And the Caprio camp has taken a certain glee in contrasting that message with the Chafee proposal getting the most ink: a plan to levy a one percent sales tax on currently exempt items including food, clothing, and over-the-counter drugs in a bid to close the state's yawning budget deficit.

West says that contrast does favor Caprio — trust in small business is much higher, on the whole, than trust in government. And a tax hike, of course, is never a particularly popular idea.

But for the Chafee campaign, the sales tax proposal is more than a policy prescription. It says something vital about the candidate. Chafee has crafted an image over the years as the anti-politician, a man willing to tell the voters the hard truth —in this case, we need to raise taxes — whatever the risk to his own career.

Indeed, ask Chafee campaign manager J.R. Pagliarini why his boss will win in November and he focuses not on the message — as the Caprio camp does — but on the man: "I think it's the senator's long-standing reputation with the people of Rhode Island — someone who's always voted his conscience, who exudes independence."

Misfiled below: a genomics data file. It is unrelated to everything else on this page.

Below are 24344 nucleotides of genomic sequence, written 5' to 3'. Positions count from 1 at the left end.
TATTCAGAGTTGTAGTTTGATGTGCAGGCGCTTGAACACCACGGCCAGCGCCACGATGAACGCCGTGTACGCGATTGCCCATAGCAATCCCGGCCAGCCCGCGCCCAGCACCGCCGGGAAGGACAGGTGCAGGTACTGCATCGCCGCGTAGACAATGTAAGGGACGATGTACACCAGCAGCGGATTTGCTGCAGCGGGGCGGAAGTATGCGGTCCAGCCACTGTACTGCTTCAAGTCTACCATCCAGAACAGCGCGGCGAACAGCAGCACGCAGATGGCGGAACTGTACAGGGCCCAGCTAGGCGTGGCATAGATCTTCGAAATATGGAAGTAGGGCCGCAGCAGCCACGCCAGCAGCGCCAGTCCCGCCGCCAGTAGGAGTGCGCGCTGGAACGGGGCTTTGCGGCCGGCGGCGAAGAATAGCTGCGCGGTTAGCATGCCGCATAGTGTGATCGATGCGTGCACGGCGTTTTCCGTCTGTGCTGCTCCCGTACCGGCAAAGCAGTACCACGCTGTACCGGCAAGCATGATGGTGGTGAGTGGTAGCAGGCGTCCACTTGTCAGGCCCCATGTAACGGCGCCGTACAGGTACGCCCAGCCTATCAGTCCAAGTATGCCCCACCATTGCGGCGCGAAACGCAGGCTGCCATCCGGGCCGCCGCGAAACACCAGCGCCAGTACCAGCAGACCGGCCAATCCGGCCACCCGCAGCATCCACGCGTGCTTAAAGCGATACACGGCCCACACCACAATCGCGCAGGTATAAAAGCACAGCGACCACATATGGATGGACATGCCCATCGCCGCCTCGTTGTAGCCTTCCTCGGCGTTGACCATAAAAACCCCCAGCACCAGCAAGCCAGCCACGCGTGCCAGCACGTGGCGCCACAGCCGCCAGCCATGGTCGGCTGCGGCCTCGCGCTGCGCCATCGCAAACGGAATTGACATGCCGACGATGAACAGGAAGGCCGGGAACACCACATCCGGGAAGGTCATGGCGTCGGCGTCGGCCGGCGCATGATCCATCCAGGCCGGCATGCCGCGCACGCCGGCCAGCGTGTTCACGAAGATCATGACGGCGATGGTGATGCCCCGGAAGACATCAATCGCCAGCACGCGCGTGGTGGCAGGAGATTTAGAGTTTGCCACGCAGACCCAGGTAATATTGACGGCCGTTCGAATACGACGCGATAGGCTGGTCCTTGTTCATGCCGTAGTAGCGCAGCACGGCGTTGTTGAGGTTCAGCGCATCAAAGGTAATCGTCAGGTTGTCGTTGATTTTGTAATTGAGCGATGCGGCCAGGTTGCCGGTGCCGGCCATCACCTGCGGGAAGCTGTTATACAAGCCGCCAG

But assembling the roughly 40 percent of the vote required to prevail in a multi-candidate race may require Messrs. Chafee and Caprio to borrow, a bit, from the opposition's playbook.

Chafee's name may be "golden," says West, "but I think the big issue is the economy. Name, alone, is not going to elect anyone." And Caprio, as evidenced by his middling standing among Democrats in the Rasmussen poll, will have to convince the party faithful that he is the right man for the job — that he shares their values.

That need, says former Brown University political science professor Jennifer Lawless, may be part of the reason Caprio asked Bill Clinton to come to town to campaign on his behalf.

We'll see if it's enough.

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